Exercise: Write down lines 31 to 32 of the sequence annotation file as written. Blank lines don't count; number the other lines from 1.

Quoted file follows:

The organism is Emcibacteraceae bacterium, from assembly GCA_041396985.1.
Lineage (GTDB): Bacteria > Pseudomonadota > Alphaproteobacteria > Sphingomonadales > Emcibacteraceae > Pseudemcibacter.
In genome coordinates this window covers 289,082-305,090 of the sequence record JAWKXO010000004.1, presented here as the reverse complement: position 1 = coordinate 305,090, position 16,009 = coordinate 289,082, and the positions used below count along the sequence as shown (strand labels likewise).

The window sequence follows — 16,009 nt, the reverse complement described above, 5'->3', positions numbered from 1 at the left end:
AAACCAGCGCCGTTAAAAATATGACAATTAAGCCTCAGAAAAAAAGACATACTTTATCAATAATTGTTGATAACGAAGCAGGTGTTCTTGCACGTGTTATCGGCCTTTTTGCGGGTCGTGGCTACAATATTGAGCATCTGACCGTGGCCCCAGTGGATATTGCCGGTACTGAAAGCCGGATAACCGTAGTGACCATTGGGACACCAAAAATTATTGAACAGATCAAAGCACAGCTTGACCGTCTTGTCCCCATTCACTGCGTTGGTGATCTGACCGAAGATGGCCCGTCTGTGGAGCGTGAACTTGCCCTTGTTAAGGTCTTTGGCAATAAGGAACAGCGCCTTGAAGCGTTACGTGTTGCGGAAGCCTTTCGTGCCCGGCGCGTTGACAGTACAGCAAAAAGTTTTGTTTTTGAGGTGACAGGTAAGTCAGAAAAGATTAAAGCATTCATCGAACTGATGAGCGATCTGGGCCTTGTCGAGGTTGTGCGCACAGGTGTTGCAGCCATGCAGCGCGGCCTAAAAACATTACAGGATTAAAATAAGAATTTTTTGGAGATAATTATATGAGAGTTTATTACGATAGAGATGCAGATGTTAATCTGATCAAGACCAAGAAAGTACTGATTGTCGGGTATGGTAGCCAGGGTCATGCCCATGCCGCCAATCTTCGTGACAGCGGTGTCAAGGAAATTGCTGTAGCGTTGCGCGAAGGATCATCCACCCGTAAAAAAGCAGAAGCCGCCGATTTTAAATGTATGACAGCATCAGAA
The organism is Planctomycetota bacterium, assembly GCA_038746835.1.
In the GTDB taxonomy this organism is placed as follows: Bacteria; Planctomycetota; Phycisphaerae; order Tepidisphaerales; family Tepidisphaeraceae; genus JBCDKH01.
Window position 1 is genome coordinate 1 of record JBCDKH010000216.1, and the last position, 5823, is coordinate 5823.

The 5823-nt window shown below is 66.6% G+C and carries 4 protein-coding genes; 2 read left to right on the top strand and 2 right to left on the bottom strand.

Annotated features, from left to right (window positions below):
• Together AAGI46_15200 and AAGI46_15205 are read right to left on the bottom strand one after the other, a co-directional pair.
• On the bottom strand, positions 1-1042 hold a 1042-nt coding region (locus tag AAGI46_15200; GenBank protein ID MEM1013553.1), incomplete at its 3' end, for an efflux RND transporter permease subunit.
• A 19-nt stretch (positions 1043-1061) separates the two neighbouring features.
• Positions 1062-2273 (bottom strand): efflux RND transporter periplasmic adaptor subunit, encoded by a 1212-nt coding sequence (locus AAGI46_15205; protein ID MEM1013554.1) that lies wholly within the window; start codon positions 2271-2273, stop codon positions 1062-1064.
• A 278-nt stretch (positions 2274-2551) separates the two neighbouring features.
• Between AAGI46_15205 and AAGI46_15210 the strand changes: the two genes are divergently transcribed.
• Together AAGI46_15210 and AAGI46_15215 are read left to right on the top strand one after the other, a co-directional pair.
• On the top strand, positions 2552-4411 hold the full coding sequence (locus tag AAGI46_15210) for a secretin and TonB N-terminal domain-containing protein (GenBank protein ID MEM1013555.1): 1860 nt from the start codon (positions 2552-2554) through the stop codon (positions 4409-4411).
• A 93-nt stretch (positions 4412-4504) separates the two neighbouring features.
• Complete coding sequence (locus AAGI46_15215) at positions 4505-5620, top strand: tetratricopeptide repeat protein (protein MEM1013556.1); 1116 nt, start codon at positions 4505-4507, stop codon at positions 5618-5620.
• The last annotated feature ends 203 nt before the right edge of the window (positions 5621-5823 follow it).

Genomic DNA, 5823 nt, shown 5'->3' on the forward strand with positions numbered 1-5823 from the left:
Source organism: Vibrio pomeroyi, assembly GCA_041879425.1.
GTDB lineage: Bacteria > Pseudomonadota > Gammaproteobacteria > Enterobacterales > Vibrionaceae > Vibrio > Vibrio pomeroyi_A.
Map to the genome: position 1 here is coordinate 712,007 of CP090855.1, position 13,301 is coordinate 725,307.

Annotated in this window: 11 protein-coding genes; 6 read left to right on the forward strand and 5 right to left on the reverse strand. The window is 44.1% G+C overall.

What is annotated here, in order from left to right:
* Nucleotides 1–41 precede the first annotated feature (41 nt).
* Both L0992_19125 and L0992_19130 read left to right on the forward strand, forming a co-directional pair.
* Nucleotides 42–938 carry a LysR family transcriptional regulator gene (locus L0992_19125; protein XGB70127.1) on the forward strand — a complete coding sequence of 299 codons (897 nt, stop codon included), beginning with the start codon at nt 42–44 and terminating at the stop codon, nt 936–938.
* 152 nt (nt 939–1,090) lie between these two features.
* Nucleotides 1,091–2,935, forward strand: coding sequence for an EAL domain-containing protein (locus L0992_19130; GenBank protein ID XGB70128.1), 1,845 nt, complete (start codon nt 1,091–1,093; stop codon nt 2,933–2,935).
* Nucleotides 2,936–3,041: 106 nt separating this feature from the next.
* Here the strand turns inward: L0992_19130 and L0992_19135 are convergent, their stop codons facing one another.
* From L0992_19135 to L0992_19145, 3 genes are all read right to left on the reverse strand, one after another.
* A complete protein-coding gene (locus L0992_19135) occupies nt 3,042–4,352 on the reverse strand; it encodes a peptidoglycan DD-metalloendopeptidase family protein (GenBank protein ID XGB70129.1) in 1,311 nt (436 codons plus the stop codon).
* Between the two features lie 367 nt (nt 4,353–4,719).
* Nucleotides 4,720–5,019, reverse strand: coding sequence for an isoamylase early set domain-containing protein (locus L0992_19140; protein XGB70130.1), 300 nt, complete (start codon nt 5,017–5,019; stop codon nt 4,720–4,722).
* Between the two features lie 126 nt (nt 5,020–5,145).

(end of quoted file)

* 152 nt (nt 939–1,090) lie between these two features.
* Nucleotides 1,091–2,935, forward strand: coding sequence for an EAL domain-containing protein (locus L0992_19130; GenBank protein ID XGB70128.1), 1,845 nt, complete (start codon nt 1,091–1,093; stop codon nt 2,933–2,935).